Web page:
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But I was bound and determined to do this NaNoWriMo thing. Surely that would fix my head? My heart? Starting a day late, though, I was already 3,334 words behind. That was enough to put a big lump in my throat because at that time I wasn't in the habit of writing regularly. Other than journal writing, which is a very fluid, informal beast for me, it'd been at least a couple of years since I'd put pen to paper or fingers to keyboard.
Hubs hid the squalling children where I couldn't see them (I suppose finding them wouldn't have been too hard but can you blame me for not?) and pushed me out the door so I could find a place where I could hole up and work on my outline. I ended sitting hunched-over in a booth at Denny's, plate piled with cheese fries and cup after cup of coffee in front of me on the faux-wood table, til I'd hashed out an outline in a cheap little spiral notebook. I took three pens with me, ended up using two.
I came home with my heart light. Well, lighter than it had been before I left. I was ready to start my work the next morning, but when I woke all I could do was stare at the blinking cursor on my blank document. The idea of writing a whole novel? Daunting, to be sure. But even the idea of writing 1,667 words per day? I couldn't do it. Outline and all, I felt so...sick to my stomach.
That's where this idea came in. It was like getting my feet wet in writing, and I'd be having the daily reinforcement of people reading my blog and giving me insight. I thought I'd only write five paragraphs at a time, maybe ten. A page, at most.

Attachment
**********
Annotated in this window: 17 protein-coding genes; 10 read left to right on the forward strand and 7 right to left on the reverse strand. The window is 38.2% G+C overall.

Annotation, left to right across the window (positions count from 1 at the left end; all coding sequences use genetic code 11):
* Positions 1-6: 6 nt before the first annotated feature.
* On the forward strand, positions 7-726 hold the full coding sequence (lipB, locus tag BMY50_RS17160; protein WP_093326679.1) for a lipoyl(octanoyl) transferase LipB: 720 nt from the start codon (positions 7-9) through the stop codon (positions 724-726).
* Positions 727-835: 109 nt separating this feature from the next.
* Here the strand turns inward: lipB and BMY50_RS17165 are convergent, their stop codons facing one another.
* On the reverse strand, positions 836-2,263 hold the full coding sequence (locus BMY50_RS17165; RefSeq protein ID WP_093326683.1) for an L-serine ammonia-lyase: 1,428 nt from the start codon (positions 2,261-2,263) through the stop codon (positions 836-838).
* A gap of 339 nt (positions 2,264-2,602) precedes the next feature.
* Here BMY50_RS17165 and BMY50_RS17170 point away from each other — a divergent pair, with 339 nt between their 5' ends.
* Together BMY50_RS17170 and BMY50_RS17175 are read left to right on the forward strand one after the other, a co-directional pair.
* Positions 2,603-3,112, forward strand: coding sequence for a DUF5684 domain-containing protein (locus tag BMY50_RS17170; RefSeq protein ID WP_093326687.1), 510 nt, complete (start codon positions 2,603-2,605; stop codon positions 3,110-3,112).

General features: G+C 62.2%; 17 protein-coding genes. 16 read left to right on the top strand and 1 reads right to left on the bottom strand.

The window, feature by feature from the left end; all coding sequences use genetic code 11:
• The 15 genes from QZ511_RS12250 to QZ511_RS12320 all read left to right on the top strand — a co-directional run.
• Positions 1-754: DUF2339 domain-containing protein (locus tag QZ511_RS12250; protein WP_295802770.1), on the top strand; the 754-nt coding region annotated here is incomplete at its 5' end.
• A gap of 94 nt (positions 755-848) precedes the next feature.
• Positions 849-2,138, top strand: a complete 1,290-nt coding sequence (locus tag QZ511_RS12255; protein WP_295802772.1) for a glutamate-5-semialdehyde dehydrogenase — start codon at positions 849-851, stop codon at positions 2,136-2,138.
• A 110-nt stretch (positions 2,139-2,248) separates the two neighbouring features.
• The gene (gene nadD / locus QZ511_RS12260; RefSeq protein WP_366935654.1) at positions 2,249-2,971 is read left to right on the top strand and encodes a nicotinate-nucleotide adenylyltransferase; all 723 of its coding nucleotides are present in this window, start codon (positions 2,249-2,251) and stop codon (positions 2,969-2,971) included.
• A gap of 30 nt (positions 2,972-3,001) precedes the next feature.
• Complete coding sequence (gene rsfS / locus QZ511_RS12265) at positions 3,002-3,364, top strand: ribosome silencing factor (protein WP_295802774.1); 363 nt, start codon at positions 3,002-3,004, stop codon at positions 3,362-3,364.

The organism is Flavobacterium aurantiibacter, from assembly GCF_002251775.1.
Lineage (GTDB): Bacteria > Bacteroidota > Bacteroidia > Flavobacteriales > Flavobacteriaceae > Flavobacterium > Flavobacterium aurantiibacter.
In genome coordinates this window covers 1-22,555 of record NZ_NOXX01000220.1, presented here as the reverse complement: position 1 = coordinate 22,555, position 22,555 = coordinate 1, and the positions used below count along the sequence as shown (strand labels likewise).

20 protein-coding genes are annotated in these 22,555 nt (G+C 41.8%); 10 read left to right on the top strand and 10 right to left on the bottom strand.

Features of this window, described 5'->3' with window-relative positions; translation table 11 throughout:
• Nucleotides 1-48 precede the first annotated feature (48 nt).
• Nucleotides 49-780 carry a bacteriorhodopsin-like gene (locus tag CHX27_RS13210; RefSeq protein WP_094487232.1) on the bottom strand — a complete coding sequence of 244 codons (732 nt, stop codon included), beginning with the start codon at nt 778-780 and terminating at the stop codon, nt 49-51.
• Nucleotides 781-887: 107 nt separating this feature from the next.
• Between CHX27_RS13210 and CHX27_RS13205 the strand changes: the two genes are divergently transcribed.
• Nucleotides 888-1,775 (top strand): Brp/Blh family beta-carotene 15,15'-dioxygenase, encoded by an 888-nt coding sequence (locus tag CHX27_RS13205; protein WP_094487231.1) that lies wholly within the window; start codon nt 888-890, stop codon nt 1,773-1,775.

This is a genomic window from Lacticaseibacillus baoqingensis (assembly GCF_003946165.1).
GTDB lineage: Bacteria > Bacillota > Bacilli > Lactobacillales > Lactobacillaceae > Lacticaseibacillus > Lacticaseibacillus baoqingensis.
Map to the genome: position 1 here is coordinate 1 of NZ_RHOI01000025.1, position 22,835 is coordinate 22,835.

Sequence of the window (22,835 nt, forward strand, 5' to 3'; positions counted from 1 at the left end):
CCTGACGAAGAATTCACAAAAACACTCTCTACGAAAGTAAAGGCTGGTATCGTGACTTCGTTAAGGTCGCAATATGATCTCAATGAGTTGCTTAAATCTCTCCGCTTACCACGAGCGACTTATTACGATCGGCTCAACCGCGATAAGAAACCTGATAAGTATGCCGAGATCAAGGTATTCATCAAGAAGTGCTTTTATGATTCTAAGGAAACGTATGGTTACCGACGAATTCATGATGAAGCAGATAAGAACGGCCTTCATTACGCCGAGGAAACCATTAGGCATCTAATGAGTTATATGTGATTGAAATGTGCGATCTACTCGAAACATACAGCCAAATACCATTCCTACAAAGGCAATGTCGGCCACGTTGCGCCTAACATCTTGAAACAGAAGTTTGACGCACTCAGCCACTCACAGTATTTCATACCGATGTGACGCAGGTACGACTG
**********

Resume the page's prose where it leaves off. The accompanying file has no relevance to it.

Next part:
Meanwhile, I thought I'd feel less scared by sitting down to the computer and writing, so I'd feel more comfortable working seriously on my outlined story throughout the day and evening, etc.
Come to find out, everything's good in theory, right?
My outlined story quickly took backseat to the one I was working on for my blog. I was getting all sorts of fun feedback both on my blog as well as through email and FB. It was awesome, and though the idea of writing an entire novel was still over-my-head, the daily reinforcement of friends and loved ones kept me going.
Blah, blah, there's all sorts of detail in the middle that I'll leave out for lack of time and no doubt interest. The point I'm trying to get at is this:
When I finally got serious with myself and said, "Okay, Deb, you may actually be able to pull this one off..." I took the story off the blog and started giving myself deadlines. Some of my deadlines I've been able to keep, some I've had to stretch. It's all been very much a learning process.
Did I reach my August 25 deadline?
Am I okay with that?
I find comfort in reminding my Virgo-side that, "Writing, then editing, and editing, and cutting, and writing more, then editing...is a bitch, no?" It feels good when you can finally read through a page without cringing, though. So there's that.
Here's an example of how I started:
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Revisiting this scene again, over and over, I realized I didn't like Grayson having so much voice. He's not a huge character, other than his actions get the action rolling, so I needed to cut that whole chunk. Ax it. That was frightening because I knew I wanted the feeling to be there from the break up, but it needed to come in somewhere else. In such a way that the emphasis was completely on Aimee, and not at all on Gray.
Anyway. Here's my less cringe-worthy version. Still not perfect, but...
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So we've got a new deadline. October 31. Why? Because November 1 starts us off on NaNoWriMo again. Just in time for me to find a booth at Denny's to hash out my outline for the demons book/Novel Two.
You going to write your novel this year too?